Due to worsening conditions on Earth, the “star people” are coming to settle Pandora and not just for extracting unobtanium.↩︎
Van Gogh’s Potato Eaters
The Potato Eaters is the first painting that appears in the online collection of the Van Gogh Museum’s official web-site. At first I thought that the paintings must’ve been listed alphabetically by title. The painting’s Dutch title is “De Aardappeleters”1. “De” (like other articles) is typically ignored when ranking titles of works and the “Aa” of Aardappeleters is pretty hard to beat when ranking alphabetically. But then you look at works listed at positions 2 and 3 - “Tuin met geliefden” (Garden with courting couples) and “Zelfportret als schilder” (Self-portrait as a painter) respectively, it’s obvious that unless Van Gogh’s entire oeuvre comprises of 3 paintings, the ranking is not alphabetical. The order is not chronological either. There must be some sort of curation at play here.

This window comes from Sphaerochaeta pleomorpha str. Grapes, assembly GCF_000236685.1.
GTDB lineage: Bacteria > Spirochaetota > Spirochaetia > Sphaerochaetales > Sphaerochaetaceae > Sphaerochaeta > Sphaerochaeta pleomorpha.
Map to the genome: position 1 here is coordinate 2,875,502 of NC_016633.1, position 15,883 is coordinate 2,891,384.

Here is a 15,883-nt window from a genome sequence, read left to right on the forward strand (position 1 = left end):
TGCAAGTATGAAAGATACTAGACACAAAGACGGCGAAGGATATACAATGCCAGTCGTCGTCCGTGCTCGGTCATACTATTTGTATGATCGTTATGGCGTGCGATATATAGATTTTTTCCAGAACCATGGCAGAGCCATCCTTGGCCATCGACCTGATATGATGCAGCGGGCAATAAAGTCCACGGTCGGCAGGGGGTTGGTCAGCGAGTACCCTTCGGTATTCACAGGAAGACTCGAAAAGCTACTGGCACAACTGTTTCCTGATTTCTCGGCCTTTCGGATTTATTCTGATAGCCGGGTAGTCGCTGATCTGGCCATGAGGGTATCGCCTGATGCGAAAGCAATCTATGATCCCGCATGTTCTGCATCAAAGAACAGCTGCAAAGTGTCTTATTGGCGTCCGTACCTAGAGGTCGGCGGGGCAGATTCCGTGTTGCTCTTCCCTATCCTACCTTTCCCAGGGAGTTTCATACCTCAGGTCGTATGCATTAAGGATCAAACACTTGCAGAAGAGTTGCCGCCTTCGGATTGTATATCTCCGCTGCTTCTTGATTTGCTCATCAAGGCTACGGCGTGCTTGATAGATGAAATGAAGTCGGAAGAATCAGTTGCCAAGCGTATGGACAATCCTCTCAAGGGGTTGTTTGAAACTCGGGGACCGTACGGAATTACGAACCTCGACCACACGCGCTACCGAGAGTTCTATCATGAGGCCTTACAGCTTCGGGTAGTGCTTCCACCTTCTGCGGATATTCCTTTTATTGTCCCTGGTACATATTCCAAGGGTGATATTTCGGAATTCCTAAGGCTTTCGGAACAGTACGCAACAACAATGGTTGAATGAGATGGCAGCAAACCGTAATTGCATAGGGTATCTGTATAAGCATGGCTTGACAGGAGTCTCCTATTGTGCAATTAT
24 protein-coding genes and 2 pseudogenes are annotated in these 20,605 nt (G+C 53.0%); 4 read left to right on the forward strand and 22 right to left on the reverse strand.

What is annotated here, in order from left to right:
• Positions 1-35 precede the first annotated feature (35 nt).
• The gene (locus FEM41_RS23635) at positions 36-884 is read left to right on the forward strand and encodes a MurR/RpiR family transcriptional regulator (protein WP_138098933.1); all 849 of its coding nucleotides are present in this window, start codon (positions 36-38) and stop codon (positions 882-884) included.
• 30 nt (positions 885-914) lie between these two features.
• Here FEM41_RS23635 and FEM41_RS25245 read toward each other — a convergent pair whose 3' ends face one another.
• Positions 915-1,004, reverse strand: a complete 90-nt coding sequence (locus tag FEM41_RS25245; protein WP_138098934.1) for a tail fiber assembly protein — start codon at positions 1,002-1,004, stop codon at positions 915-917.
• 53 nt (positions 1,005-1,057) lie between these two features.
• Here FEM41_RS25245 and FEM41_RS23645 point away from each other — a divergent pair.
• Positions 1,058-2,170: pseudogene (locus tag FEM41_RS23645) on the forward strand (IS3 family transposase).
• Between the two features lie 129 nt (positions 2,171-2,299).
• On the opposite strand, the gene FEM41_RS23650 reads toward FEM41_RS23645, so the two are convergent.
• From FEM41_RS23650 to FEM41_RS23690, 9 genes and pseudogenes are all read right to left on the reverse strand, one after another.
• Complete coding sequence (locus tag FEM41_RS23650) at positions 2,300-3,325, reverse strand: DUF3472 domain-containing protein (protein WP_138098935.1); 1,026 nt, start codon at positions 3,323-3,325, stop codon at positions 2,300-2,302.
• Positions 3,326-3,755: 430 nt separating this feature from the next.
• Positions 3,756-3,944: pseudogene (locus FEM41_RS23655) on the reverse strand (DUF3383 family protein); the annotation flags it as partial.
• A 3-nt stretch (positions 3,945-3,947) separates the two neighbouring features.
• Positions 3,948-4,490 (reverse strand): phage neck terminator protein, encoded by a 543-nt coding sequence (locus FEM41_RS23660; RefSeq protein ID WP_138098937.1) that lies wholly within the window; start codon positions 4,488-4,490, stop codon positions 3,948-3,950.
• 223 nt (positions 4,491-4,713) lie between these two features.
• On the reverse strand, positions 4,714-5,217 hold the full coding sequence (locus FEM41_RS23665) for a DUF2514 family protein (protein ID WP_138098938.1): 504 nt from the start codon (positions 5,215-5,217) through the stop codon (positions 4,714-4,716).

The Potato Eaters is an odd choice. The palette is dark2, which Van Gogh himself described as “something like the colour of a really dusty potato, unpeeled of course”. And while the subject is just an ordinary dinner scene of 19th century peasant life, meaning there isn’t anything particularly sad about it, looking at it at the museum always puts me in a pensive mood.